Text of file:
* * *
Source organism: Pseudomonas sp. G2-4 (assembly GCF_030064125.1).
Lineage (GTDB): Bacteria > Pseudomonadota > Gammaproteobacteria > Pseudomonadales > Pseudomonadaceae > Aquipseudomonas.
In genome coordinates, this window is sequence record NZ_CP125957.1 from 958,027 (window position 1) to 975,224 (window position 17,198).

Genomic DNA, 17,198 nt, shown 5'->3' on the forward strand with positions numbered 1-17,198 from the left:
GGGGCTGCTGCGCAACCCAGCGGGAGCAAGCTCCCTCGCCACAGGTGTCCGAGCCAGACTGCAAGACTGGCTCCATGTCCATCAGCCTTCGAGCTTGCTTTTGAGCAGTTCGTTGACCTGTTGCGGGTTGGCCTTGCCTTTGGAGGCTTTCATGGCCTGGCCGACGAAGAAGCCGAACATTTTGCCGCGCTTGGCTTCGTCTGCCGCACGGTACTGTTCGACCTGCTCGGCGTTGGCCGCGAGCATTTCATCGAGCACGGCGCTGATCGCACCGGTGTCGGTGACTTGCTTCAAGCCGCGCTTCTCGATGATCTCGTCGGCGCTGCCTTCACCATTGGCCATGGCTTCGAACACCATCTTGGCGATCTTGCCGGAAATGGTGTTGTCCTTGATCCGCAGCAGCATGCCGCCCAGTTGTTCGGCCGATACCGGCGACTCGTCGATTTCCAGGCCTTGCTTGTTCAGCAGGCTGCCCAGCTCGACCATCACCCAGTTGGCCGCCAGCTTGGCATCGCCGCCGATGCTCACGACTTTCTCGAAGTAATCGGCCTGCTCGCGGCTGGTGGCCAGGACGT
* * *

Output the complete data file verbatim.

Source organism: Pseudomonas sp. G2-4 (assembly GCF_030064125.1).
Lineage (GTDB): Bacteria > Pseudomonadota > Gammaproteobacteria > Pseudomonadales > Pseudomonadaceae > Aquipseudomonas.
In genome coordinates, this window is sequence record NZ_CP125957.1 from 958,027 (window position 1) to 975,224 (window position 17,198).

Genomic DNA, 17,198 nt, shown 5'->3' on the forward strand with positions numbered 1-17,198 from the left:
GGGGCTGCTGCGCAACCCAGCGGGAGCAAGCTCCCTCGCCACAGGTGTCCGAGCCAGACTGCAAGACTGGCTCCATGTCCATCAGCCTTCGAGCTTGCTTTTGAGCAGTTCGTTGACCTGTTGCGGGTTGGCCTTGCCTTTGGAGGCTTTCATGGCCTGGCCGACGAAGAAGCCGAACATTTTGCCGCGCTTGGCTTCGTCTGCCGCACGGTACTGTTCGACCTGCTCGGCGTTGGCCGCGAGCATTTCATCGAGCACGGCGCTGATCGCACCGGTGTCGGTGACTTGCTTCAAGCCGCGCTTCTCGATGATCTCGTCGGCGCTGCCTTCACCATTGGCCATGGCTTCGAACACCATCTTGGCGATCTTGCCGGAAATGGTGTTGTCCTTGATCCGCAGCAGCATGCCGCCCAGTTGTTCGGCCGATACCGGCGACTCGTCGATTTCCAGGCCTTGCTTGTTCAGCAGGCTGCCCAGCTCGACCATCACCCAGTTGGCCGCCAGCTTGGCATCGCCGCCGATGCTCACGACTTTCTCGAAGTAATCGGCCTGCTCGCGGCTGGTGGCCAGGACGT